Outbreak of Lung Injury Associated with the Use of E-Cigarette, or Vaping, Products

Translucent human figure with lungs highlighted

CDC, the U.S. Food and Drug Administration (FDA), state and local health departments, and other clinical and public health partners are investigating a national outbreak of e-cigarette, or vaping, product use associated lung injury (EVALI).

calendar alt icon Updated December 5, 2019, at 1:00 PM EST

What is New

CDC has identified vitamin E acetate as a chemical of concern among people with e-cigarette, or vaping, product use associated lung injury (EVALI). Recent CDC laboratory testing of bronchoalveolar lavage (BAL) fluid samples (fluid samples collected from the lungs) from 29 patients with EVALI submitted to CDC from 10 states found vitamin E acetate in all of the samples. Vitamin E acetate is used as an additive, most notably as a thickening agent in THC-containing e-cigarette, or vaping, products.

CDC recommends that people should not use THC-containing e-cigarette, or vaping, products, particularly from informal sources like friends, or family, or in-person or online dealers. In addition, people should not add any substance to e-cigarette or vaping products that are not intended by the manufacturer, including products purchased through retail establishments.

While this investigation is ongoing, vitamin E acetate should not be added to e-cigarette, or vaping, products. CDC will continue to update guidance, as appropriate, as new data become available from this complex outbreak.

What We Know

New Laboratory Findings:

  • Analyses of bronchoalveolar lavage (BAL) fluid samples (fluid samples collected from the lungs) of patients with e-cigarette, or vaping, product use associated lung injury (EVALI) identified vitamin E acetate, an additive in some THC-containing e-cigarette, or vaping, products.
  • Recent CDC laboratory test results of BAL fluid samples from 29 patients submitted to CDC from 10 states found vitamin E acetate in all of the samples.
    • THC was identified in 82% of the samples and nicotine was identified in 62% of the samples.
    • CDC tested for a range of other chemicals that might be found in e-cigarette, or vaping, products, including plant oils, petroleum distillates like mineral oil, MCT oil, and terpenes (which are compounds found in or added to THC products). None of these chemicals of concern were detected in the BAL fluid samples tested.
  • This is the first time that we have detected a chemical of concern in biologic samples from patients with these lung injuries. These findings provide direct evidence of vitamin E acetate at the primary site of injury within the lungs.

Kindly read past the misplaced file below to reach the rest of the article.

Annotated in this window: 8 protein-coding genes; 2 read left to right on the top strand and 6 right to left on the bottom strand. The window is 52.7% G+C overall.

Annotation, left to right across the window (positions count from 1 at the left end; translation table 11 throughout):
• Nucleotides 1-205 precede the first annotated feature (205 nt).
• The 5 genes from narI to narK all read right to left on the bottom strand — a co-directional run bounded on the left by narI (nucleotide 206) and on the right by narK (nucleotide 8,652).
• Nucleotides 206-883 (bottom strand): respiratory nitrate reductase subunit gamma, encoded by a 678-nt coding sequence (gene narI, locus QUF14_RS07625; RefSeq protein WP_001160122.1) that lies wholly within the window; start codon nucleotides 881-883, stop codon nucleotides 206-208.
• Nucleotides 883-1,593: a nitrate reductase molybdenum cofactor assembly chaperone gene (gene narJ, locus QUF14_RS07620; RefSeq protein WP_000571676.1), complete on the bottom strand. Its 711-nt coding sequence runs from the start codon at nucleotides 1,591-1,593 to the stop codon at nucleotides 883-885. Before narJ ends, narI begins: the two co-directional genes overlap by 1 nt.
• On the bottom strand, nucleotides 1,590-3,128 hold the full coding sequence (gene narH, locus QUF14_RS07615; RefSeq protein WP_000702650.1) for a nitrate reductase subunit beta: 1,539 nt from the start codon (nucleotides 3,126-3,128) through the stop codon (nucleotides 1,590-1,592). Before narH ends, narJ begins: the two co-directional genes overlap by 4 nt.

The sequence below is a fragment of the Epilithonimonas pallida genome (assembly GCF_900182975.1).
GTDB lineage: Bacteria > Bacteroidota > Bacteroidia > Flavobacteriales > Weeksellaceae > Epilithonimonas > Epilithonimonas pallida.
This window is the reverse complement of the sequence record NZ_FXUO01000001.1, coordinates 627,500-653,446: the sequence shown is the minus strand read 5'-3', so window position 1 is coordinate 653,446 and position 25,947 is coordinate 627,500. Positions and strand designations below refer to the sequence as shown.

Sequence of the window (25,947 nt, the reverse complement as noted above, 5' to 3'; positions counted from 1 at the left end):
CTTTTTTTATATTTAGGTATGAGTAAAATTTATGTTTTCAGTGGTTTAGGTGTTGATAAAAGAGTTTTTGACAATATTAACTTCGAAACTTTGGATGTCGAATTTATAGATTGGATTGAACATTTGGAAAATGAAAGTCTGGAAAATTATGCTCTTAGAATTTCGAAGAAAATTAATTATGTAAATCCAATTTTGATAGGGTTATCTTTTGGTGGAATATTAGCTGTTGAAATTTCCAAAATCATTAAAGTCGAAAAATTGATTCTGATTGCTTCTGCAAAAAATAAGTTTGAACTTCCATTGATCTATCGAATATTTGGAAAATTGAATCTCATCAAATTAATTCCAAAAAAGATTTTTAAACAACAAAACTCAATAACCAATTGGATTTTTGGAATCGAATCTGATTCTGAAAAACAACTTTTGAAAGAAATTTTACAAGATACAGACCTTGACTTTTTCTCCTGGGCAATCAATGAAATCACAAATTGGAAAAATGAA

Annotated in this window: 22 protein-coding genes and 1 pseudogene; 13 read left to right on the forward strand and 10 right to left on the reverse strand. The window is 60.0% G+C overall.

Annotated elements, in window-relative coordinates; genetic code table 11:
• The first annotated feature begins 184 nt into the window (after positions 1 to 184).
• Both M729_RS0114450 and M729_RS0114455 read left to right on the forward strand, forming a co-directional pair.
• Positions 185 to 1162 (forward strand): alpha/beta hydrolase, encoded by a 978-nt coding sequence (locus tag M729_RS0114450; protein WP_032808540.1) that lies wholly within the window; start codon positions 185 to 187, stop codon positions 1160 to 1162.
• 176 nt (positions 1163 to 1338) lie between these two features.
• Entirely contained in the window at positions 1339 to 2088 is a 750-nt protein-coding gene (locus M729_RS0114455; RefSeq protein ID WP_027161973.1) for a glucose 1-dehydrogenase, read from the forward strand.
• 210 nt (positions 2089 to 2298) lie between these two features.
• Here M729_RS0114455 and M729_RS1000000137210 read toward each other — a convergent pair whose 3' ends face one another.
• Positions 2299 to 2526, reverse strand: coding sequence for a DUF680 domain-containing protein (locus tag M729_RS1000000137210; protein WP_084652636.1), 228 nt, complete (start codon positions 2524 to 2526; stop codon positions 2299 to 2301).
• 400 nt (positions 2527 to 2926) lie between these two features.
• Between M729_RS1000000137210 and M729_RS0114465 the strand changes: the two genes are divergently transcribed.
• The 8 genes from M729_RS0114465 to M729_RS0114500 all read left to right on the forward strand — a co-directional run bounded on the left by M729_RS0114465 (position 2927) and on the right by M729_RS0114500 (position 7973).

• These findings complement the ongoing work of FDAexternal icon and some state public health laboratories to characterize e-liquid exposures and inform the ongoing national outbreak.

About the Outbreak:

  • The EVALI cases and EVALI deaths reported as of December 4, 2019, include data from a two-week period, November 17th to November 30th.
  • As of December 4, 2019, 2,291* cases of hospitalized e-cigarette, or vaping, product use associated lung injury (EVALI) have been reported to CDC from 50 states, the District of Columbia, and 2 U.S. territories (Puerto Rico and U.S. Virgin Islands).
    • Forty-eight deaths have been confirmed in 25 states and the District of Columbia (as of December 4, 2019).
  • As of December 4, 2019, CDC will only report hospitalized EVALI cases and EVALI deaths regardless of hospitalization status. CDC has removed* nonhospitalized cases from previously reported cases counts. See Public Health Reporting for more information.
  • CDC continues to work closely with FDA, states, public health partners, and clinicians on this investigation.

About Patient Exposure:

  • All EVALI patients have reported a history of using e-cigarette, or vaping, products.
    • Vitamin E acetate has been identified as a chemical of concern among people with e-cigarette, or vaping, product use associated lung injury (EVALI).
    • THC is present in most of the samples tested by FDA to date, and most patients report a history of using THC-containing e-cigarette, or vaping, products.
    • The latest national and state findings suggest THC-containing e-cigarette, or vaping, products, particularly from informal sources like friends, or family, or in-person or online dealers, are linked to most of the cases and play a major role in the outbreak.

* Due to only reporting hospitalized EVALI cases as of December 4, 2019, CDC removed 175 nonhospitalized cases from previously reported national case counts.

What We Don't Know
  • While it appears that vitamin E acetate is associated with EVALI, evidence is not yet sufficient to rule out contribution of other chemicals of concern.
    • Many different substances and product sources are still under investigation, and it may be that there is more than one cause of this outbreak.